The owner being the daughter of a Realtor is interesting as it relates to your relationship with the Realtor. Frankly I would press the Realtor on why she does not use you all the time and who(by name) she does recommend and why. It might be a good opportunity to correct the Realtor's methods for inspections. We know why she uses/recommends someone else; family, cheap or report that will not kill deal. This may be the opportunity to get the Realtor to find some ethics, moving her from the dark side and towards that of the light. What do you have to loose. She will still use you for inspections that are in her own personal interest since she respects your ability.


  6. #6
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    Default Re: Proper restoration method for moisture damaged walls

    A SeeSnake or Borascope would be about the only tool I know of that could allow you to see inside the wall cavity without taking a good size section of drywall out.

    What I would do and have done is to cut a hole in the drywall that is a little smaller that a electrical outlet. Then to cover the hole you place a solid cover plate over it. Try to do it behind furniture or somewhere so it is out of sight.

    Scott Patterson, ACI
    Spring Hill, TN
    www.traceinspections.com

  7. #7
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    Default Re: Proper restoration method for moisture damaged walls

    Quote Originally Posted by Raymond Wand View Post
    However only a doctor can determine through testing if someone is actually allergic to moulds.
    I've been waiting for someone to say what we on this forum have been saying for years - start with the doctor for the allergies or respiratory issues to form the basis for what is actually bothering the person.

    After that ... as inspectors we address what may or MAY NOT be the problem causing the person's discomfort - we are addressing what happened without regard to whether or not it is affecting someone ...

    Quote Originally Posted by Raymond Wand
    Remove any damaged drywall, wood, insulation.
    As Raymond, and others, said - if it got wet, remove it and replace with new.

    This applies to basically everything: drywall, insulation, wood paneling, drywall, insulation, electrical wiring and fixtures if they got wet, did I mention drywall yet?

    There are three separate issues here:
    - a) the water which damages items which then need to be replaced;
    - b) any molds/moulds which grow on those items which got wet and need to be replaced;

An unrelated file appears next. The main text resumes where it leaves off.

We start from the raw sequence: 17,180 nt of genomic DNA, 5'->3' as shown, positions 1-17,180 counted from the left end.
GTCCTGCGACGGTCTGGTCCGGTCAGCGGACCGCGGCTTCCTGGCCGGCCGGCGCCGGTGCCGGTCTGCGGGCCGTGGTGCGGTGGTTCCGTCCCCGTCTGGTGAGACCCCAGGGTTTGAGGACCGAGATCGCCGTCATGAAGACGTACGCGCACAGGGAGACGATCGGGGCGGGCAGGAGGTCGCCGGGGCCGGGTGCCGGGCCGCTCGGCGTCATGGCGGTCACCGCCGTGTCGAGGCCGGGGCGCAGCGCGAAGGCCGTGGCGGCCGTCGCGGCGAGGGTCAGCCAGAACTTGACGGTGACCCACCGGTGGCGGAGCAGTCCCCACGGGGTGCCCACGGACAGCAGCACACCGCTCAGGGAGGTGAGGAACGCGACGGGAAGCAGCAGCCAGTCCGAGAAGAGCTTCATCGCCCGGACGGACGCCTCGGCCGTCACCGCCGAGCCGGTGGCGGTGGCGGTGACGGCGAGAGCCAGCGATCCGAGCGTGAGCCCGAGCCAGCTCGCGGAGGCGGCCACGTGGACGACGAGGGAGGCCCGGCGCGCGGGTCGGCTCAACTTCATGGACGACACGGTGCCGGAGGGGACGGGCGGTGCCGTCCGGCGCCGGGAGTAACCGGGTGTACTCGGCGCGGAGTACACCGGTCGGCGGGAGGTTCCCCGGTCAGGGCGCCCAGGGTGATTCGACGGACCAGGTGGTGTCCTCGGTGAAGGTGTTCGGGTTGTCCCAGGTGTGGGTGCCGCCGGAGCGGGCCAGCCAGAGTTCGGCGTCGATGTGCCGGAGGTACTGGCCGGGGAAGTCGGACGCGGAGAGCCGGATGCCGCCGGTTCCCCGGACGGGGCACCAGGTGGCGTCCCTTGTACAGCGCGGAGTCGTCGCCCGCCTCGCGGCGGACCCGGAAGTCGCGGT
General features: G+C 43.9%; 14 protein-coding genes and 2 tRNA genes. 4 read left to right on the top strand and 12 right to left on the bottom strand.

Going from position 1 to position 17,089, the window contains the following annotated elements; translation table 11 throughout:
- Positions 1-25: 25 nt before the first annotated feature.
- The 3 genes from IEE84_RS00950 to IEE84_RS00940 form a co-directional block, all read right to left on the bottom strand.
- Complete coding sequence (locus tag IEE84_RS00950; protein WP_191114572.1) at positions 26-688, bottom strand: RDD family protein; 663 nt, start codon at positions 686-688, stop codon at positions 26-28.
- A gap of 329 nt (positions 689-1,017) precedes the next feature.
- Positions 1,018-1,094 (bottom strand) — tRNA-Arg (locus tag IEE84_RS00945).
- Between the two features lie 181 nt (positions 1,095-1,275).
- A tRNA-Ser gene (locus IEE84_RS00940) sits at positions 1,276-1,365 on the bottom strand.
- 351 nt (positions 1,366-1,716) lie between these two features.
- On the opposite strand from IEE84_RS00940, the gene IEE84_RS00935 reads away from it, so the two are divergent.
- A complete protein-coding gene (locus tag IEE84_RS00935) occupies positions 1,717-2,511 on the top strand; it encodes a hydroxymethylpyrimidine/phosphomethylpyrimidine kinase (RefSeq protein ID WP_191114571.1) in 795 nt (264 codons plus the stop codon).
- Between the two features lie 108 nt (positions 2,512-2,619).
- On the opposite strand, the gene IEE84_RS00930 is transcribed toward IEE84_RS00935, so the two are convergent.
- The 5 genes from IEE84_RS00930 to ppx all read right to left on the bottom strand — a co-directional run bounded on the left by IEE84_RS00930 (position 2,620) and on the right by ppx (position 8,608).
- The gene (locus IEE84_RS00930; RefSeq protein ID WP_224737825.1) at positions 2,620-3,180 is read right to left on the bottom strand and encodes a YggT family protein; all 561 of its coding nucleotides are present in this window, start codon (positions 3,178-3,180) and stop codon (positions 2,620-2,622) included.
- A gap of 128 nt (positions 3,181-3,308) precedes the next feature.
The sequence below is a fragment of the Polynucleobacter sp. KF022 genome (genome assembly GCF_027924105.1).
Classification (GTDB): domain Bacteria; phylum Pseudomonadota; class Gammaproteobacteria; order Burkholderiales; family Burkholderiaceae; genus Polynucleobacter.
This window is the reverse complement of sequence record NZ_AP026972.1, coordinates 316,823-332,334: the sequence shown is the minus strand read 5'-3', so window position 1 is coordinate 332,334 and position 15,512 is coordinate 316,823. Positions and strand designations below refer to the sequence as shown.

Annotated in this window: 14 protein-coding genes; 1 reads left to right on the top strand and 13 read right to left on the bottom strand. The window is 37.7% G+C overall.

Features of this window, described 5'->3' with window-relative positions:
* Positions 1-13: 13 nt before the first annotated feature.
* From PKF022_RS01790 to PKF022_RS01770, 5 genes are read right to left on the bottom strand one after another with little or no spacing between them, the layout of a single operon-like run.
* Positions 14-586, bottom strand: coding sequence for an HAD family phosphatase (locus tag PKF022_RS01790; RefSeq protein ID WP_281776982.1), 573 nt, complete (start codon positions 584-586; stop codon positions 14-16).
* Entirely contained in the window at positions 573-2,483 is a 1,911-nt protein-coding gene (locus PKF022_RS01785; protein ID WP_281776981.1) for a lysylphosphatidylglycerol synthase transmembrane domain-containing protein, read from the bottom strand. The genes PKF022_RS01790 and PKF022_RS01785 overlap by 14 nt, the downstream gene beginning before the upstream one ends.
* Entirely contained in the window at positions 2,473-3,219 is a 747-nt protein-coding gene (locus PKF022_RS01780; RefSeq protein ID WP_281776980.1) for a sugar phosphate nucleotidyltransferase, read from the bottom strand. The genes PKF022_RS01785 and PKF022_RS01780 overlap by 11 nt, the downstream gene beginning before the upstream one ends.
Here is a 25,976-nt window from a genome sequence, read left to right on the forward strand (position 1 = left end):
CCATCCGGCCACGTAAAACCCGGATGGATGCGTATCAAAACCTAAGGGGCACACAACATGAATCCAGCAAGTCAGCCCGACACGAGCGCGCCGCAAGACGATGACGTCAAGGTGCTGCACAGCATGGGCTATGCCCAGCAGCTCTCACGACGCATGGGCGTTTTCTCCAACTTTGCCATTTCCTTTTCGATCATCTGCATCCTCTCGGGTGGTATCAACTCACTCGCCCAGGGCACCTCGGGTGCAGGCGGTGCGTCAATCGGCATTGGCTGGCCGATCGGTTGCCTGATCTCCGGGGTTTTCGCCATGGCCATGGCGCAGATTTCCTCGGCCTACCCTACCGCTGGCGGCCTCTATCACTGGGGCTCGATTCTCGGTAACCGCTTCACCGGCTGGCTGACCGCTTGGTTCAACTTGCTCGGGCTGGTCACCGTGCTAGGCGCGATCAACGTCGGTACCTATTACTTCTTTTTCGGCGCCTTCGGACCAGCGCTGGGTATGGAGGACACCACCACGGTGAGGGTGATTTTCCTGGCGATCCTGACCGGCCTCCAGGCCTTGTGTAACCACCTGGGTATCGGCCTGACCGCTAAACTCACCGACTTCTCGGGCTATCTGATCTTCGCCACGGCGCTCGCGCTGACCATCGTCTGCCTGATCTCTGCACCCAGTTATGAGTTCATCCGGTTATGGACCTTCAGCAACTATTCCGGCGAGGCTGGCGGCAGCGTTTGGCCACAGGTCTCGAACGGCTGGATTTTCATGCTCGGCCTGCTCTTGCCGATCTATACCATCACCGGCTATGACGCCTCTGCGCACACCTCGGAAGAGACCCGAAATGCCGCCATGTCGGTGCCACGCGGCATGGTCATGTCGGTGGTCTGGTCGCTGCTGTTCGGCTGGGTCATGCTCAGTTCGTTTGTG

- c) the health of the person.

    The home inspector addresses items in a) ... and therefore no one needs to address those items in b) ... not the "Mold is Gold" guys, no one (because those items are replaced, thus the mold/mould is no longer there).

    The doctor addresses items in c).

    Charter Member of the DDMG.

    Jerry Peck, Construction / Litigation Consultant
    Construction Litigation Consultants, LLC ( www.ConstructionLitigationConsultants.com )
    www.AskCodeMan.com

  8. #8

    Default Re: Proper restoration method for moisture damaged walls

    The issues with the home.

    Mitigation should follow certain rules, remove all wet materials (moisture mapping), dry the area, verify it is dry (moisture mapping x 2), replace all materials removed and finish. This short summary is the industry standard for mitigation and when short cuts are taken things can go wrong. If the builder used a mitigation company they must provide documentation of what was done and why, including their tests)!

    Health issues are for others to discuss (Jerry), my title is building geek not medical geek.

    Jeff Zehnder - Home Inspector, Raleigh, NC
    http://www.jjeffzehnder.com/
    http://carolinahomeinspections.com/

  9. #9
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    Default Re: Proper restoration method for moisture damaged walls

    Quote Originally Posted by Jerry Peck View Post
    I've been waiting for someone to say what we on this forum have been saying for years - start with the doctor for the allergies or respiratory issues to form the basis for what is actually bothering the person.

    After that ... as inspectors we address what may or MAY NOT be the problem causing the person's discomfort - we are addressing what happened without regard to whether or not it is affecting someone ...



    As Raymond, and others, said - if it got wet, remove it and replace with new.

    This applies to basically everything: drywall, insulation, wood paneling, drywall, insulation, electrical wiring and fixtures if they got wet, did I mention drywall yet?

    There are three separate issues here:
    - a) the water which damages items which then need to be replaced;
    - b) any molds/moulds which grow on those items which got wet and need to be replaced;
    - c) the health of the person.

    The home inspector addresses items in a) ... and therefore no one needs to address those items in b) ... not the "Mold is Gold" guys, no one (because those items are replaced, thus the mold/mould is no longer there).

    The doctor addresses items in c).

    Charter Member of the DDMG.
    madam, your home is underwater due to flooding
    "really" ?
    I suggest calling a psychaiatrist!


  10. #10
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    Default Re: Proper restoration method for moisture damaged walls

    Quote Originally Posted by ren ramsey View Post
    Is there anyway short of removing the sheetrock walls to determine if there is mold growth in the wall. Your opinions please.
    No. Also, an air test will not provide a complete analysis at this stage. An invasive investigation is needed and not by someone who is without the proper training.

    Eric Barker, ACI
    Lake Barrington, IL

  11. #11

    Default Re: Proper restoration method for moisture damaged walls

    Good morning, Mr. Ramsey –